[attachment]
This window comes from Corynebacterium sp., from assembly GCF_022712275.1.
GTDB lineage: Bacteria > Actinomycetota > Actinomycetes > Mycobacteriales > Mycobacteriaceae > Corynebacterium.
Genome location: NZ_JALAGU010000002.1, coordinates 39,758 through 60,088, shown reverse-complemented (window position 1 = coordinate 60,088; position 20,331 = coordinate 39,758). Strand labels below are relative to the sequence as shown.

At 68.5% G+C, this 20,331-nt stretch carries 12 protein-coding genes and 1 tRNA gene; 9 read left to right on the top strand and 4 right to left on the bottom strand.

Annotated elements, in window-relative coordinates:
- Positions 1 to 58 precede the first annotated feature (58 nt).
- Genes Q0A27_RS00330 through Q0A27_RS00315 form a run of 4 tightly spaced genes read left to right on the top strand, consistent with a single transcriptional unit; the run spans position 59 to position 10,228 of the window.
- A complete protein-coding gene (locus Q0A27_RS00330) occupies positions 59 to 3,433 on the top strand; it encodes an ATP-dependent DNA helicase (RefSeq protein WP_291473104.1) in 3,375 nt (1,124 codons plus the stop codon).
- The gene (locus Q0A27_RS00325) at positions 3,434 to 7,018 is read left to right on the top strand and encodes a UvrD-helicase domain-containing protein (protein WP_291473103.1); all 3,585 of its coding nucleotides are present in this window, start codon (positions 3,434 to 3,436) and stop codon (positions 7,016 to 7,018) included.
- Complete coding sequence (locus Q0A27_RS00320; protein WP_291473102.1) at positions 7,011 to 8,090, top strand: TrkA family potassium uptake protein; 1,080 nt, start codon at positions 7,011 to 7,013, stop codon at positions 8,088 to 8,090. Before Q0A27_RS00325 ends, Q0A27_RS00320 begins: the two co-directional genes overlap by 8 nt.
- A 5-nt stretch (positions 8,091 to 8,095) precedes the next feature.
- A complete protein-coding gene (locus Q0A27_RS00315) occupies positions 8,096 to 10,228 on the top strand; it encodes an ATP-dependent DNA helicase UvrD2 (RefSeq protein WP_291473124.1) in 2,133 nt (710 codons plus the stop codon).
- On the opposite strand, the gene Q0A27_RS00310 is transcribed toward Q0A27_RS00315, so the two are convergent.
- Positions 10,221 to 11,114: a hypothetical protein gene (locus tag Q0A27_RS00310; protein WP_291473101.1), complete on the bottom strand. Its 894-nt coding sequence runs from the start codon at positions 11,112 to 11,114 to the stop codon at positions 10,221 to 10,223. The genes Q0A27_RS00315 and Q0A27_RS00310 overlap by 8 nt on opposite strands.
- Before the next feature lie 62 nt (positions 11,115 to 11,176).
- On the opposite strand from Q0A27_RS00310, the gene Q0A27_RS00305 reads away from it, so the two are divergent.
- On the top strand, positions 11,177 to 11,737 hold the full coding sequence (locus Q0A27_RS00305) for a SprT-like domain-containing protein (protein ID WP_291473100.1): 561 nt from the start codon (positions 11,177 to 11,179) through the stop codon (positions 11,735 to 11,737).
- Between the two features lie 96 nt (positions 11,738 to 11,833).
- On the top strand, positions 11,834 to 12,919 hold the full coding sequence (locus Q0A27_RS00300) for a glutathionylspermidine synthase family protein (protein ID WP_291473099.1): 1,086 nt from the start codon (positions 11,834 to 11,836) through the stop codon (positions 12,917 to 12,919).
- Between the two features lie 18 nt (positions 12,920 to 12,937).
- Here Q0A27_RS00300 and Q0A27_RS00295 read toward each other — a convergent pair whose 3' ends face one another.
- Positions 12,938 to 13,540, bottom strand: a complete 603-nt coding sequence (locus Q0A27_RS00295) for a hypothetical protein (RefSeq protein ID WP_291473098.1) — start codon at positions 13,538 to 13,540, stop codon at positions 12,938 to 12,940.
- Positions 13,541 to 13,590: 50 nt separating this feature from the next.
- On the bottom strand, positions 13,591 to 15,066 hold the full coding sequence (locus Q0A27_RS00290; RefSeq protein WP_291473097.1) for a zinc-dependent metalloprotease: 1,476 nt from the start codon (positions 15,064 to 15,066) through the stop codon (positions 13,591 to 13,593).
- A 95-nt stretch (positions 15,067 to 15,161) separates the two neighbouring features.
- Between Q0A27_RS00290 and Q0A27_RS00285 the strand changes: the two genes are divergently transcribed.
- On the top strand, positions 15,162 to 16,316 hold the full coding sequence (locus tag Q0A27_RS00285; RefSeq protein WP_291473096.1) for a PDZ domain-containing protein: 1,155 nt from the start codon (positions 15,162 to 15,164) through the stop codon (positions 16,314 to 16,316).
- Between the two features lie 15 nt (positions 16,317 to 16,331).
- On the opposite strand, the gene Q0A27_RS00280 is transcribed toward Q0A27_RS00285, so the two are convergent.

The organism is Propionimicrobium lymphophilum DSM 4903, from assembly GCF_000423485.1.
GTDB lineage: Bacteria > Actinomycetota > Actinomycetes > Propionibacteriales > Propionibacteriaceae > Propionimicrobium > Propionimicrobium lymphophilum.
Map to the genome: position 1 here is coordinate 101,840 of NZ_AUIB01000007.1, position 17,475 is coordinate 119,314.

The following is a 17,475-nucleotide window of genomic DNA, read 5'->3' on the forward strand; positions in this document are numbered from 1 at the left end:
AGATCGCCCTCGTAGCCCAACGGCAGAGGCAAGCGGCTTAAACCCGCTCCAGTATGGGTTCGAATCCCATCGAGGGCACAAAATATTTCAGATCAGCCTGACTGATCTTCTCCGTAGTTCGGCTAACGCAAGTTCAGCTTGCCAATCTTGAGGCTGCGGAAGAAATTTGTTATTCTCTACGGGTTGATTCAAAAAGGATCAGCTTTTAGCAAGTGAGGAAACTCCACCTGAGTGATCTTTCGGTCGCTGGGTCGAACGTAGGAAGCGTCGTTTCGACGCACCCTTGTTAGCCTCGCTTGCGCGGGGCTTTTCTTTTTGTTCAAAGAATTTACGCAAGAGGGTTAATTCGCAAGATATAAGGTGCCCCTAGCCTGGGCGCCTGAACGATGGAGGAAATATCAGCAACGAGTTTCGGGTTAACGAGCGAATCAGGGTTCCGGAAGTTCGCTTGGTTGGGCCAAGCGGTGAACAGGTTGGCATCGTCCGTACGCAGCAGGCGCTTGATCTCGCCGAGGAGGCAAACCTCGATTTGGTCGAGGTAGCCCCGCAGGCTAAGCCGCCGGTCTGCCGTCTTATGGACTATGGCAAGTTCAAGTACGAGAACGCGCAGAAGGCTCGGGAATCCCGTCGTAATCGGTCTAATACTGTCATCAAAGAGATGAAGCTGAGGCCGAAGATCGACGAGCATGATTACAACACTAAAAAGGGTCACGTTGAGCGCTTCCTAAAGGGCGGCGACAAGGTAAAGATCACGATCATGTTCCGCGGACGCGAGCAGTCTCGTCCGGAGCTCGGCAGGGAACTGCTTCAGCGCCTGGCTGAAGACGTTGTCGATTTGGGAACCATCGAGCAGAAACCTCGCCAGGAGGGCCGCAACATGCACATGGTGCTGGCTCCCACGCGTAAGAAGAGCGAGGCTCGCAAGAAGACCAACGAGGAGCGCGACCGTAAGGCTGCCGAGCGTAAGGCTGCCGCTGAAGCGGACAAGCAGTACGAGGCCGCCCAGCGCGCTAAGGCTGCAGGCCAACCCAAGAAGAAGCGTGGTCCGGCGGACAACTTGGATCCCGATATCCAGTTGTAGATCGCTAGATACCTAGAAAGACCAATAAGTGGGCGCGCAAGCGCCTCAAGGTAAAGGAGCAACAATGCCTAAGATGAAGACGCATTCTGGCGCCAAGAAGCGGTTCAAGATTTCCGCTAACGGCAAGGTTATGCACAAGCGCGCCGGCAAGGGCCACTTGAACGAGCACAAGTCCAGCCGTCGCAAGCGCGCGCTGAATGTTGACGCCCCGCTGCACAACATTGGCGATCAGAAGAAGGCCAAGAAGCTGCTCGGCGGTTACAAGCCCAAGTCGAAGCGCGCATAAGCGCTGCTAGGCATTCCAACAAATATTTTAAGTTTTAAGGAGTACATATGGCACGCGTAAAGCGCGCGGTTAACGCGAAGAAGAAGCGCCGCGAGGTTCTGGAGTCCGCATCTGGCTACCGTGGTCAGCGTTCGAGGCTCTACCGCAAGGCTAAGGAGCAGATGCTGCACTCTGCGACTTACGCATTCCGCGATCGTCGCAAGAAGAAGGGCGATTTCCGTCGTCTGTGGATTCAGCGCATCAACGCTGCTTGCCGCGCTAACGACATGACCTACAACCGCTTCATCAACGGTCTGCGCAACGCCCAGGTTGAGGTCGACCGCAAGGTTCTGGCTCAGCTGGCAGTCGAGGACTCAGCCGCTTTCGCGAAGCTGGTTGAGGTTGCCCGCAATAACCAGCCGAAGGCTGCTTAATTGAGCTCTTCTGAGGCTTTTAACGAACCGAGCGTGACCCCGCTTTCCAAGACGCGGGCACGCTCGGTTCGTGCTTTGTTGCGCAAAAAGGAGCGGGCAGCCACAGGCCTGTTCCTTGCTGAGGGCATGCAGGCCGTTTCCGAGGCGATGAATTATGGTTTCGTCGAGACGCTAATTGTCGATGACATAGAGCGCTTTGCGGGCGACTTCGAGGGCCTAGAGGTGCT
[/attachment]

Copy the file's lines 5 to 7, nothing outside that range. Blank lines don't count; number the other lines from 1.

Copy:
Annotated elements, in window-relative coordinates:
- Positions 1 to 58 precede the first annotated feature (58 nt).
- Genes Q0A27_RS00330 through Q0A27_RS00315 form a run of 4 tightly spaced genes read left to right on the top strand, consistent with a single transcriptional unit; the run spans position 59 to position 10,228 of the window.